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Tyler, the Creator ‘thanks’ Theresa May in scathing Brit Awards acceptance speech

Josh Milton February 19, 2020

US rapper Tyler the Creator collects his award for International Male Solo Artist during the BRIT Awards 2020. (ADRIAN DENNIS/AFP via Getty Images)

American rapper Tyler, the Creator “thanked” former British prime minister Theresa May in a scathing and satirical acceptance speech at the Brit Awards.

Accepting the award for Best international Male Solo Artist, Tyler mocked May, who had banned the songwriter from the UK in 2015 when she was home secretary.

“Thank you Theresa May,” the musician said, “I know she’s at home, p****d off.”

‘I want to give a special shout-out.’

The rapper – whose real name is Tyler Okonma – was denied entry to the UK despite having a tour planned.

A controversial figure, the 28-year-old was branded “violently anti-gay” by media charity GLAAD in 2011 for using slurs such as “f****t” in lyrics, as well as references to rape and domestic violence.

Tyler, The Creator accepts the International Male Solo Artist award from Paloma Faith. (Gareth Cattermole/Getty Images)
Tyler, The Creator accepts the International Male Solo Artist award from Paloma Faith. (Gareth Cattermole/Getty Images)

The Home Office said in a statement at the time: “Coming to the UK is a privilege, and we expect those who come here to respect our shared values.”

Four years on, Okonma, now able to visit the UK after a lengthy legal battle, dedicated his big Brits win to the Conservative lawmaker.

“I want to give a special shout-out to someone who I hold dear to my heart, who made it that I couldn’t come to this country five years ago,” the artist said after accepting his award.

Gay rapper used homophobic slurs in his music.

In his early career, Tyler came under heavy criticism for his use of homophobic slurs, particularly in his debut album Goblin, released in 2011.

He defended himself in a NME interview at the time, telling the magazine: “I’m not homophobic. I just think ‘f****t’ hits and hurts people. It hits.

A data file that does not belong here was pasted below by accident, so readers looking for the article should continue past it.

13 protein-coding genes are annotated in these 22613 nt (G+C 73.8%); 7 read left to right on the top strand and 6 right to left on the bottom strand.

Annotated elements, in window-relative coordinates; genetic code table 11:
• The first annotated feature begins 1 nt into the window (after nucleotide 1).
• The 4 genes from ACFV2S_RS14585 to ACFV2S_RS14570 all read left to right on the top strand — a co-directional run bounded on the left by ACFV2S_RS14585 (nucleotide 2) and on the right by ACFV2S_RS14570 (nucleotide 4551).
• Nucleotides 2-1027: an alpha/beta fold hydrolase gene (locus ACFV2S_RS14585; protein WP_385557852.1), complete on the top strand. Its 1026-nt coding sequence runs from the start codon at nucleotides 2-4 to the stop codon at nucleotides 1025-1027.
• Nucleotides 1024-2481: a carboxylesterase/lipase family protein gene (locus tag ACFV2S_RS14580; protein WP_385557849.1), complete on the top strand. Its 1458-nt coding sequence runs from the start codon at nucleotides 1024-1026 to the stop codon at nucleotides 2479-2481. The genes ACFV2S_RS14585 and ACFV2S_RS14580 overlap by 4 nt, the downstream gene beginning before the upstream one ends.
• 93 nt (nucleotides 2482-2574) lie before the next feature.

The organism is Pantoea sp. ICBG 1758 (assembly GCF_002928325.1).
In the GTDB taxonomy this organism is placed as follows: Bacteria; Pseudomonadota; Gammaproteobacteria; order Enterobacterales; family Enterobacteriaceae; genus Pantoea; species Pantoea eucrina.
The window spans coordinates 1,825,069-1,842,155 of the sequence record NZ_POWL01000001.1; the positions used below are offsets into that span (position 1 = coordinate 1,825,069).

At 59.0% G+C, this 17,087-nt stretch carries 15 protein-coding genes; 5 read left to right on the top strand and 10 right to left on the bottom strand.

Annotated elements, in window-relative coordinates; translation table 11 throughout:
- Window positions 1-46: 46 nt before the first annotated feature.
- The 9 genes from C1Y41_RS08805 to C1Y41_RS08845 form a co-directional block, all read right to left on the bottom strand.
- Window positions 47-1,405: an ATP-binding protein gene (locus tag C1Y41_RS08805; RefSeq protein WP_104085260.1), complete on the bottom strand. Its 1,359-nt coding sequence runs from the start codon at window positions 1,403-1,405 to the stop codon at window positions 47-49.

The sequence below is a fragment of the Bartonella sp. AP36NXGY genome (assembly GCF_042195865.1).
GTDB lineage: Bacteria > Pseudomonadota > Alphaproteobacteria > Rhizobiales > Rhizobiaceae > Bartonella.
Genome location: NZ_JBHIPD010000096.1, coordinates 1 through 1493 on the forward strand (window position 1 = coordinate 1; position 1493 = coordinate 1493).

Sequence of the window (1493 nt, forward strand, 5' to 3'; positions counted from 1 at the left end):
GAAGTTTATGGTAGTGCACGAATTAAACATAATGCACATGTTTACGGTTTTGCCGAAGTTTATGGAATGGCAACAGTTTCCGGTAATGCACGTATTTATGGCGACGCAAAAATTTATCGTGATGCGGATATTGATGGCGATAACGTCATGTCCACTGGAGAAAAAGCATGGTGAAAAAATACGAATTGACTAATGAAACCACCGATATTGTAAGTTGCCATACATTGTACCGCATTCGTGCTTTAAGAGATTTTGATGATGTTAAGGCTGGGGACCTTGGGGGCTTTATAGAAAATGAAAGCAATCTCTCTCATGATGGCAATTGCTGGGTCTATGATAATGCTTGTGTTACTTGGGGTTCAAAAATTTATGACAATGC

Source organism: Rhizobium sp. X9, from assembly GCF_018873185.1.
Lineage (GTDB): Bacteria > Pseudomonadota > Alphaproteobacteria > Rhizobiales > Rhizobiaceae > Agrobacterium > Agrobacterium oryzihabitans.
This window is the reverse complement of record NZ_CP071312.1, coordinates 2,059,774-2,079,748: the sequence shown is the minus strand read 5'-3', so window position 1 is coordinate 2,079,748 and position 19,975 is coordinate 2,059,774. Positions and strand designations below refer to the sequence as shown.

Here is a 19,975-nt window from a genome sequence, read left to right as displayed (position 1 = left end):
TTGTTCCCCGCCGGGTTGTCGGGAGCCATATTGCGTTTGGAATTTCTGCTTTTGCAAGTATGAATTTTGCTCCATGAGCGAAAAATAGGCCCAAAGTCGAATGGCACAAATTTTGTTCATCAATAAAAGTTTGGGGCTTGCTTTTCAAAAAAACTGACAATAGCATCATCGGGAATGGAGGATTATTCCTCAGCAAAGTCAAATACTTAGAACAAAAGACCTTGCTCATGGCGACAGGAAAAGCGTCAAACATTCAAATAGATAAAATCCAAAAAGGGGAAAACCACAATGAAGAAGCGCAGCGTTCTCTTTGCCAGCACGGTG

“And ‘gay’ just means you’re stupid. I don’t know, we don’t think about it, we’re just kids.

“We don’t think about that s**t. But I don’t hate gay people. I don’t want anyone to think I’m homophobic.”

Tyler, The Creator performs live on stage at O2 Academy Brixton on September 16, 2019 in London, England. (Jim Dyson/Getty Images)
Tyler, The Creator performs live on stage at O2 Academy Brixton on September 16, 2019 in London, England. (Jim Dyson/Getty Images)

In August 2015 he was banned from entering the UK by May, who said that his lyrics “encouraged violence and intolerance of homosexuality”.

He insisted again that he wasn’t homophobic, telling The Guardian: “The thing that irks me about it is that the paper saying I am denied entry to the UK clearly states that these songs were written from [the perspective of] an alter ego – which means they obviously did some research on these songs that they’re detaining me for.

“So the argument is right there! This song is written from an alter ego – I’m not like this!”

Tyler, the Creator ‘kisses white boys’.

At around the same time, Tyler began to address his own sexuality.

“I TRIED TO COME OUT THE DAMN CLOSET LIKE FOUR DAYS AGO AND NO ONE CARED HAHAHHAHAHA,” he tweeted in April 2015.

Flower Boy, the first album released by Tyler after the UK ban, did more to encourage speculation on his sexuality, with lyrics such as: “Next line will have ’em like, ‘Whoa’ / I’ve been kissing white boys since 2004.”

One track, “Garden Shed”, talks about hiding in a “garden shed for the garçons”, with Tyler adding: “Truth is, since a youth kid, thought it was a phase.”

Speaking to Fantastic Man following the album’s release, he said that he “didn’t know” why he’d written the lyrics.

“It’s a literal question [his sexuality] and the thing about humans is we hate not having an answer.

“We hate not being in the know. So people will bulls**t answers, make s**t up, instead of being just, like… I don’t know. There are some things that are just unexplainable.”

More: Brit Awards 2020, Theresa May, Tyler the Creator

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